Little travel tricks I’ve picked up along the way

During the course of my shorter trips I’ve always learnt something new, but the last five months have been particularly enlightening. Here’s a list of some of my favourite tips of all time:

  • Don’t put clothes in hotel room drawers if you might forget to take them out when you leave.

  • It’s always better to ask a question when in doubt rather than stand back and accept something. A negative answer is the worst you’ll get.

  • Never assume that the person next to you can’t understand the language you’re speaking.

  • Help save the world by taking a reusable shopping bag with you. I got mine through Envirosax. They’re super strong but compact.

  • In addition to a travel adapter plug, take a double adapter plug so you can charge two items at a time.

  • Always carry loose change.

  • Go with your gut instinct – it’s usually right.

  • Pick up on little things that locals do or wear, and adopt them if you are having trouble blending in. Pay special attention to shoes, bags and accessories, and on public transport wear a scowl and roll your eyes at the lack of air-conditioning!

  • If you’re a female traveller by yourself, bite the bullet and pay for an authorised taxi home if you’re returning late.

  • Check reviews on tripadvisor.com to avoid disappointment with accommodation you book. Reviews will also let you know if the hotel/hostel is in a good location and if it’s suitable for certain groups of people. But something to note is that only excellent or terrible hotels will have plenty of reviews; people don’t usually feel compelled to comment on something that was satisfactory.

  • Ensure that your bank offers convenient and easy options for banking online, and that you clarify how you can contact them from overseas. Most banks will allow you to call collect in an emergency.

  • Over-the-counter drugs (for sore throats, headaches, or insomnia) are usually excellent in parts of South America and most of Europe so don’t bother bringing too much from home unless it’s really specific.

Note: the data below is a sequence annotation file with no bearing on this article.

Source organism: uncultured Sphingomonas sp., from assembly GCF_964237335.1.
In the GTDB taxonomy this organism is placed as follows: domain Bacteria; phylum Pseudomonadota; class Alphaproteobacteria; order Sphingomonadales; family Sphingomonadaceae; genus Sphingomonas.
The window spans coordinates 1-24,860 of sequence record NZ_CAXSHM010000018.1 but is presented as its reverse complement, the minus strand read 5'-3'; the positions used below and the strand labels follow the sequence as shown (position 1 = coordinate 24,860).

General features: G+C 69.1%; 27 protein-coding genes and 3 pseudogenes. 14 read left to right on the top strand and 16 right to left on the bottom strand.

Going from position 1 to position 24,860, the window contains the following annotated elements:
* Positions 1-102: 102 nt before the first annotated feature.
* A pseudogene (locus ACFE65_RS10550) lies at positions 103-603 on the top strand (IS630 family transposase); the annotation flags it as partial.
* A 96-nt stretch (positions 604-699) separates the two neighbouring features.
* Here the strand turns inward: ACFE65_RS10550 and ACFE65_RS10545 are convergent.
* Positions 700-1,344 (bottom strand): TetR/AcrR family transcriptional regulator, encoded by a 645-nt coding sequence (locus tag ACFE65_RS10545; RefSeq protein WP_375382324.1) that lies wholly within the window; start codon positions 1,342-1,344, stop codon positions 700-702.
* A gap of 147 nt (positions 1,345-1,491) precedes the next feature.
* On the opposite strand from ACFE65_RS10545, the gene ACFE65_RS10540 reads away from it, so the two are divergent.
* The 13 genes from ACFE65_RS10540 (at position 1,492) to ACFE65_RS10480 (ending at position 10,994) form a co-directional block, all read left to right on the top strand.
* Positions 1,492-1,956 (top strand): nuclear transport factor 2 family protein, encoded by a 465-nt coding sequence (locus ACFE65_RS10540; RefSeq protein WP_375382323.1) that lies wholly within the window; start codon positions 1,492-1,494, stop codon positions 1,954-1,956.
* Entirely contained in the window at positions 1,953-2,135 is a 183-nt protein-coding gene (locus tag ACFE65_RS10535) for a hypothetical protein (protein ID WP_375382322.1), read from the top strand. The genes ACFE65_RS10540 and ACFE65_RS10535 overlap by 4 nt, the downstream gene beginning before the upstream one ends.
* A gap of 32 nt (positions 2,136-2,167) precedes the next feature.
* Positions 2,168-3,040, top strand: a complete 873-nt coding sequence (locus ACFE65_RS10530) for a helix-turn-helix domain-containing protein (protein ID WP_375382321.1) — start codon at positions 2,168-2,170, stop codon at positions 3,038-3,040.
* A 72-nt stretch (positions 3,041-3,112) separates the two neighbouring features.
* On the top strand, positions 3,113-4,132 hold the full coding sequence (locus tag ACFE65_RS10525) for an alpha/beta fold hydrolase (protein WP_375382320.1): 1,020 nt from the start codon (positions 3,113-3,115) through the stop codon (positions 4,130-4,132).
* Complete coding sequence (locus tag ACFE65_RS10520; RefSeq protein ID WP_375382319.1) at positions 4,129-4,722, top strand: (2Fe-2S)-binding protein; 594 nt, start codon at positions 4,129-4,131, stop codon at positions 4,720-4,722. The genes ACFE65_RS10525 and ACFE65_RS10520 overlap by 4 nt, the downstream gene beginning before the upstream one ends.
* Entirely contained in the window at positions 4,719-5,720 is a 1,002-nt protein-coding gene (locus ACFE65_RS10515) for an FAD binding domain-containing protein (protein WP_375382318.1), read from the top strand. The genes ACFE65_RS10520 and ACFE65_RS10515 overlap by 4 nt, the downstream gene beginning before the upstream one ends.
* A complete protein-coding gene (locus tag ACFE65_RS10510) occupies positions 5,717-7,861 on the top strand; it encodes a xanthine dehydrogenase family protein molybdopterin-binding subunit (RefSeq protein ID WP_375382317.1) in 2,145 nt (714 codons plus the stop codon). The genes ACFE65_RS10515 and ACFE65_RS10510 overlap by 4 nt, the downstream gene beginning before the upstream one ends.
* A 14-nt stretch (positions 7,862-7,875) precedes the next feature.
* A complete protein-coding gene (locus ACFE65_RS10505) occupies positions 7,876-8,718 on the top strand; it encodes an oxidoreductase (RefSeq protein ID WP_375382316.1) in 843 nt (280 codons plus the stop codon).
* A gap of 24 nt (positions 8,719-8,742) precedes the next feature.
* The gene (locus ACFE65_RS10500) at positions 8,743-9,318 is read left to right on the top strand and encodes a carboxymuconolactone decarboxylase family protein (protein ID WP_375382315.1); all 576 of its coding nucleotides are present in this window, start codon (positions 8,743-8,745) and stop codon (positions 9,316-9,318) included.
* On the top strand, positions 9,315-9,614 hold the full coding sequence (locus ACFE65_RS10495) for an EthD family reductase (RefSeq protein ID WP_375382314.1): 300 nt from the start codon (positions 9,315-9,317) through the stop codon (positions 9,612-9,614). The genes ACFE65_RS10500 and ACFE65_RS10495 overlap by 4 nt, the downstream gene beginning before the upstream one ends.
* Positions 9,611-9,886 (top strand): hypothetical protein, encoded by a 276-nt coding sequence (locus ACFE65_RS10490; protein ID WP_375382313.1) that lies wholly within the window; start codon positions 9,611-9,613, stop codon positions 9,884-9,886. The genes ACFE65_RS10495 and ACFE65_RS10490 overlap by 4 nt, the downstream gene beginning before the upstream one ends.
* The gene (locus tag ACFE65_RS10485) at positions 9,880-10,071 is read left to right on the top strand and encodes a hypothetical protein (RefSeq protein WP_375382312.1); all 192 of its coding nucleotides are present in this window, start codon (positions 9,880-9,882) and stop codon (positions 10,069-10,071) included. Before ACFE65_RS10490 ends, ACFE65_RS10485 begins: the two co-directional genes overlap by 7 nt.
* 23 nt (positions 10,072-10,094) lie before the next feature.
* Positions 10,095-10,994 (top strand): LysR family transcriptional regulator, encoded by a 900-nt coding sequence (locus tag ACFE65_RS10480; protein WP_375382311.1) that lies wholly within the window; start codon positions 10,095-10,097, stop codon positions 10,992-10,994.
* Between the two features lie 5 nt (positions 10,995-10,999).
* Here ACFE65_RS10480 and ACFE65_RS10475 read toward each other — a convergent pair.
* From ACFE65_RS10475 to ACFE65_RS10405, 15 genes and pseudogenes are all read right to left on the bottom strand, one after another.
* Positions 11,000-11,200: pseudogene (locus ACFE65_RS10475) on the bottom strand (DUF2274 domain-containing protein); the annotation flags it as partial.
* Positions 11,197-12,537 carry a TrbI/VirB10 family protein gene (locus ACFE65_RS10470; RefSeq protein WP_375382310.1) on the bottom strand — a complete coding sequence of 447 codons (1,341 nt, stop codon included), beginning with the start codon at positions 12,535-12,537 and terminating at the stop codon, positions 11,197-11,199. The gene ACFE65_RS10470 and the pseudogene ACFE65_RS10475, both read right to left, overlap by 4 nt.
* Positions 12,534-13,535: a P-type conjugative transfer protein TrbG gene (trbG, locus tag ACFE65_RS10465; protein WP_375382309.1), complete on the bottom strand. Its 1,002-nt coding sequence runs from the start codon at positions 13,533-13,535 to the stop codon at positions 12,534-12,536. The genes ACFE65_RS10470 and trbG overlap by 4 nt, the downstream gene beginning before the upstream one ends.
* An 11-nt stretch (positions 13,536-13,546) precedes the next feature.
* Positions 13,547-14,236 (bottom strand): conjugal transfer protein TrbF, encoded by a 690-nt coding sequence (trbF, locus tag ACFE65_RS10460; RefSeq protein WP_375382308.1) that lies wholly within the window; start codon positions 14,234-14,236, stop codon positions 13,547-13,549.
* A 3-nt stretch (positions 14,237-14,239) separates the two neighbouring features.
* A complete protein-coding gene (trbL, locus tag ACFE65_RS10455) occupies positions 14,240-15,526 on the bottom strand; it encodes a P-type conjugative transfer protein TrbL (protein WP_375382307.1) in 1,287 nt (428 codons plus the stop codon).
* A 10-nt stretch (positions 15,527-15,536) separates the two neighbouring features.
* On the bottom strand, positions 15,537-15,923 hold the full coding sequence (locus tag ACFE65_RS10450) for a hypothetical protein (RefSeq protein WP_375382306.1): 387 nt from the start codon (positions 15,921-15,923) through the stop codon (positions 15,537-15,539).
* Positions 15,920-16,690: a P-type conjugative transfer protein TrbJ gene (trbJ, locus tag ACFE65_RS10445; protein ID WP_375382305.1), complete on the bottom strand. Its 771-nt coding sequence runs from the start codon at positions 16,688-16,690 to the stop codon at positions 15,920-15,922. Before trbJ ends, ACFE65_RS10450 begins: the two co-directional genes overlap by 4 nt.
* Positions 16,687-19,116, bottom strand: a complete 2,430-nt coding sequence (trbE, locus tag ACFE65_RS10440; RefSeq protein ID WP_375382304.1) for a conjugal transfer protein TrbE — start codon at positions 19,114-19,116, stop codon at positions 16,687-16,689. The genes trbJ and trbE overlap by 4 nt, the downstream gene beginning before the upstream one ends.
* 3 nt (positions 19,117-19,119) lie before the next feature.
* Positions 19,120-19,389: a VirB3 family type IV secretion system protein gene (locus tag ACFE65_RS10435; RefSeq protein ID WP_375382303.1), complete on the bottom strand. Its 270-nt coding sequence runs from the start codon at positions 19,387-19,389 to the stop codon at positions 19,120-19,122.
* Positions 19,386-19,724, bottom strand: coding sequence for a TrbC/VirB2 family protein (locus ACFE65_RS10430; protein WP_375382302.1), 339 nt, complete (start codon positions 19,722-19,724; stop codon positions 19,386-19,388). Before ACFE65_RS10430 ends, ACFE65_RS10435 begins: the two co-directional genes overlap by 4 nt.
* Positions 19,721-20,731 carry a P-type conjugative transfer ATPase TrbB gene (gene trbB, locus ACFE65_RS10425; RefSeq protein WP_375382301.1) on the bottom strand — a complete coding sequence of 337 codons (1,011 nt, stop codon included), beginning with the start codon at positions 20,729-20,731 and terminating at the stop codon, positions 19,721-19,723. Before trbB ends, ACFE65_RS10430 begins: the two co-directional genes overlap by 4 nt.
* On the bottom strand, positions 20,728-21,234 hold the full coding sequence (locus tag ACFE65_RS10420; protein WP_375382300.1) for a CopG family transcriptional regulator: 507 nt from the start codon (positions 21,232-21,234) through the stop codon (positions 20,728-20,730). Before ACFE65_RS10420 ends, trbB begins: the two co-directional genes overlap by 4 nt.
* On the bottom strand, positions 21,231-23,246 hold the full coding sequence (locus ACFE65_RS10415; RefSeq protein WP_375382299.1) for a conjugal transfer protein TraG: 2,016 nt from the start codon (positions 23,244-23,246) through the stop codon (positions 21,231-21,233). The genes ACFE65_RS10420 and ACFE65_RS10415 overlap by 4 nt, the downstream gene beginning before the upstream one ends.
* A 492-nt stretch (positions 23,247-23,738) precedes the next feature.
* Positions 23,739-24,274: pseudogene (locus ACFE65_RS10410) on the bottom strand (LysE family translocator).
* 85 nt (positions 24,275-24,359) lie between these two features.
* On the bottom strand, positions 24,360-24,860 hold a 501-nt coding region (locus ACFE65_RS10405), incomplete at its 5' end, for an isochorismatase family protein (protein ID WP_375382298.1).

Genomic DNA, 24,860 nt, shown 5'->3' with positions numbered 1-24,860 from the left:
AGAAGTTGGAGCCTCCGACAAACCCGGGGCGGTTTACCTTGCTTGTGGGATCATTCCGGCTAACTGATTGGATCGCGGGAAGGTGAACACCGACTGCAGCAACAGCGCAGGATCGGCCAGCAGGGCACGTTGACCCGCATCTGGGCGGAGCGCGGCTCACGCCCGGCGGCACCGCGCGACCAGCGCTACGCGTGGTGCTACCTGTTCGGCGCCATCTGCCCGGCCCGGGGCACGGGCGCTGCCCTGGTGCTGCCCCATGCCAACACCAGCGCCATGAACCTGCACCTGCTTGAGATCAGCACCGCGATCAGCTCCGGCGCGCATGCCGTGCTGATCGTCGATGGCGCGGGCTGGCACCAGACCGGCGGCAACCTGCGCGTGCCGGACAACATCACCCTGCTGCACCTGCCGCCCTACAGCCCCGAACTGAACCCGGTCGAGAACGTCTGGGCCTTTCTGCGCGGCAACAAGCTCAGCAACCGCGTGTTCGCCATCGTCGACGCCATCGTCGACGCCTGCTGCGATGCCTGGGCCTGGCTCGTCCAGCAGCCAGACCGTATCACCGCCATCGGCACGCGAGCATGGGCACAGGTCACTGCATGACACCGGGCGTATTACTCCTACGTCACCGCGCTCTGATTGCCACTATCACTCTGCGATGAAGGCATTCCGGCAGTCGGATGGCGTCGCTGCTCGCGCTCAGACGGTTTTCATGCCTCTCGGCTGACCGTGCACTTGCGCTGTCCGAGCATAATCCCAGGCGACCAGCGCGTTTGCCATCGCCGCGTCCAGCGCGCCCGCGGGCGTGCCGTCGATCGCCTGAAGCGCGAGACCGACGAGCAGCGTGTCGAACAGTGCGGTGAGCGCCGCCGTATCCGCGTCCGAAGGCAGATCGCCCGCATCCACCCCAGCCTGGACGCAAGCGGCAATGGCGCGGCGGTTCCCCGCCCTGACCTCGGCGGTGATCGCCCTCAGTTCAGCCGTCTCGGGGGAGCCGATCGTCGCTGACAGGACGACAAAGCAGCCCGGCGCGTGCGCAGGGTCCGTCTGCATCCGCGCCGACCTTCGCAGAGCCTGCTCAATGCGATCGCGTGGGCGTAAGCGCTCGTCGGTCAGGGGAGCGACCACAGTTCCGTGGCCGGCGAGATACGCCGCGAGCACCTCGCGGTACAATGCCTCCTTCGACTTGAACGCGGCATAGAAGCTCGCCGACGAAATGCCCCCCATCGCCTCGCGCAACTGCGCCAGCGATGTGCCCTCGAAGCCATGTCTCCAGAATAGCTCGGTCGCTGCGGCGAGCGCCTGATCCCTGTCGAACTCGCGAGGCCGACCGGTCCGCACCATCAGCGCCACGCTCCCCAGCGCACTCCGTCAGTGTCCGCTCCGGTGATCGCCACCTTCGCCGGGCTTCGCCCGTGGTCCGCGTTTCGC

• Never have expectations about food (or anything, for that matter) in different countries, because you could set yourself up for disappointment. For example, hamburgers in Argentina don’t generally come with lettuce and tomato unless you ask for it. In parts of Europe, your side salad may be huge and the main might be small.

  • For a few Euros, the Paris Circulation map booklet is a good investment if you’re in Paris for a while, and means you can avoid the instant tourist “I have a huge foldout map” look. Even the locals have them.

  • Take a small AM/FM radio so you can learn about what’s on that day in the area, or if it’s in a different language then you can be exposed to the music they like.

  • Wearing headphones (even if there is no music playing) is a great way to not have to acknowledge unwanted attention, without feeling too rude!

  • Remember that people everywhere are still people. They like to be liked, praised and accepted, so keep this in mind when you’re asking for anything. Flattery does work!

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2 thoughts on “Little travel tricks I’ve picked up along the way

  1. Christine Udy says:

    I can relate to the first point especially! A wardrobe full of dresses left in a Marseille hotel, realised they were left behind when we reached Lyon, they were returned via courier post to London in under a week! Phew!

  2. Solange says:

    That was very lucky! I’ve definitely learnt my lesson. I got my stuff back too but it was a mission, and I was still in the same city!

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